Officials at Hudson Regional Hospital in Secaucus say their patients do not need to be concerned about exposure to life-threatening viruses that a state report claims may have happened at the HealthPlus Surgery Center in Saddle Brook.
Both facilities are owned by Yan Moshe, who owns two surgery centers in New Jersey as well as Hudson Regional. A spokesperson said the hospital is a separate operation run independently from the surgery centers.
“Even though they have common ownership, Hudson Regional is completely independent of the surgery center,” said Ron Simoncini of Secaucus-based Axiom, a public relations firm employed by the hospital.
A report issued by the state Department of Health in December said patients who were treated at HealthPlus in Saddle Brook from Jan. 1 to Sept. 7, 2018 when the state shut down the center may have been exposed to HIV and other diseases during surgery.
The NJ Department of Health’s recent investigation found that HealthPlus staff often failed to properly sterilize surgical tools between uses or neglected infection control procedures, raising the risk that patients could have gotten blood borne infections.
Immediate testing is critical
“Blood borne infections like HIV, Hepatitis B, and Hepatitis C often do not produce visible symptoms. It is therefore critical for any individuals who may have been exposed to get tested immediately,” said Kumar Dharmarajan, MD and Chief Scientific Officer, Clover Health, an expert on infectious diseases. “If untreated, these infections can lead to chronic health problems and can spread to others. If you or someone you know may have been exposed to one of these infections, testing is easy with a simple blood test at your physician’s office.”
Hospitals are better regulated that many surgical centers, Simoncini said.
If fact, according to state officials, surgery centers with only one operating room are not required to be licensed by the state, while hospitals must be.
Surgery Centers also have not been required in the past to report on patient-safety data, a strict requirement hospitals must comply with.
The state report said that 3,778 patients may have been exposed, and this has resulted in the termination of two workers at the center and the resignation of a third.
Although state officials said the risk is extremely low, the Department of Health report found numerous other violations including unaccounted for opioid drugs.
The hospital and NJ Department of Health are recommending patients treated during that window of time get blood tests for hepatitis B, hepatitis C, and HIV.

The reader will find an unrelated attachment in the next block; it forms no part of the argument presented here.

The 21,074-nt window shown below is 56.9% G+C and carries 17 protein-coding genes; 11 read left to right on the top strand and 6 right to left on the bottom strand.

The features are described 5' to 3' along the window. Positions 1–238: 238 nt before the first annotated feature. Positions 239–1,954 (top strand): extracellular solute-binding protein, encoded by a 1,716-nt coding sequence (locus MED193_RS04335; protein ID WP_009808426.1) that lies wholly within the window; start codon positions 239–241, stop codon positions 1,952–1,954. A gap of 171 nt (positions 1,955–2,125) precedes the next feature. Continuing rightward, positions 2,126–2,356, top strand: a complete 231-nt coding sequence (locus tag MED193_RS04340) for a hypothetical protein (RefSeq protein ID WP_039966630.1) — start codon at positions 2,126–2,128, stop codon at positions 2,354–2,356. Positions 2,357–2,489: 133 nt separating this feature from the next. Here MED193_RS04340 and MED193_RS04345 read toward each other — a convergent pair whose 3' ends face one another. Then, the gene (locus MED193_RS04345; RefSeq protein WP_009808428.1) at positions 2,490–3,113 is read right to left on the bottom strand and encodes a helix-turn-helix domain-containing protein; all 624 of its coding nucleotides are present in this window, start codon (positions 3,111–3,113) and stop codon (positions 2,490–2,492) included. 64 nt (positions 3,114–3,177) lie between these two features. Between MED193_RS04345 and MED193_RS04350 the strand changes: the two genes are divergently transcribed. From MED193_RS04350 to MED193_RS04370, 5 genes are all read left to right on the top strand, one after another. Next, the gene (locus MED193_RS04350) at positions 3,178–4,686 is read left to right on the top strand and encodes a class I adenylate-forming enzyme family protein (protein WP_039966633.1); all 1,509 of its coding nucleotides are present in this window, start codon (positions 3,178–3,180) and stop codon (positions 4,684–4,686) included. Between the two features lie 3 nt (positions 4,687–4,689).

One patient, according to the report, did contract hepatitis B, but it is unclear if it is related to this exposure.
At least, one lawsuit has been filed, with the potential to become a class action suit if more exposed patients join in.
Simoncini said a letter has gone out to all of the patients that the state claims may have been exposed. Hudson Regional will test them using Labcorp, a nationally recognized diagnostics firm.
“Patients will be transported from their homes to the hospital,” Simoncini said.
He noted that the state said the risk of contracting any of these diseases is extremely low; the testing is being done as “an abundance of caution.”
Dharmarajan said it is critical for people to be tested.
“Getting tested is critical since all three diseases often cause no symptoms at first, and acute symptoms can resemble a flu or cold,” Dharmarajan said. “Both hepatitis B and C can become chronic silent infections, while HIV infection is only manageable with lifelong antiviral therapy. Untreated, chronic hepatitis B and C infection can also lead to liver damage/failure and cancer.”
Hospital’s reputation had been questionable
This comes at a tough time for Hudson Regional, which Moshe, who also owns Excel Surgery Center in Hackensack, purchased in late 2017.
Under its previous name, Meadowlands Hospital, the facility had a questionable reputation which new management, under the name Hudson Regional, hoped to dispel.
At the time of purchase, Moshe promised to maintain the 200-bed hospital and improve its level of service.
Dr. Nizar Kifaieh, who took over as the hospital’s chief executive officer last June, said the hospital hoped to reach out into the community and rebuild trust it has lost under previous ownership.
“Our focus is to become a leading community hospital,” Kifaieh said during an interview earlier this year.
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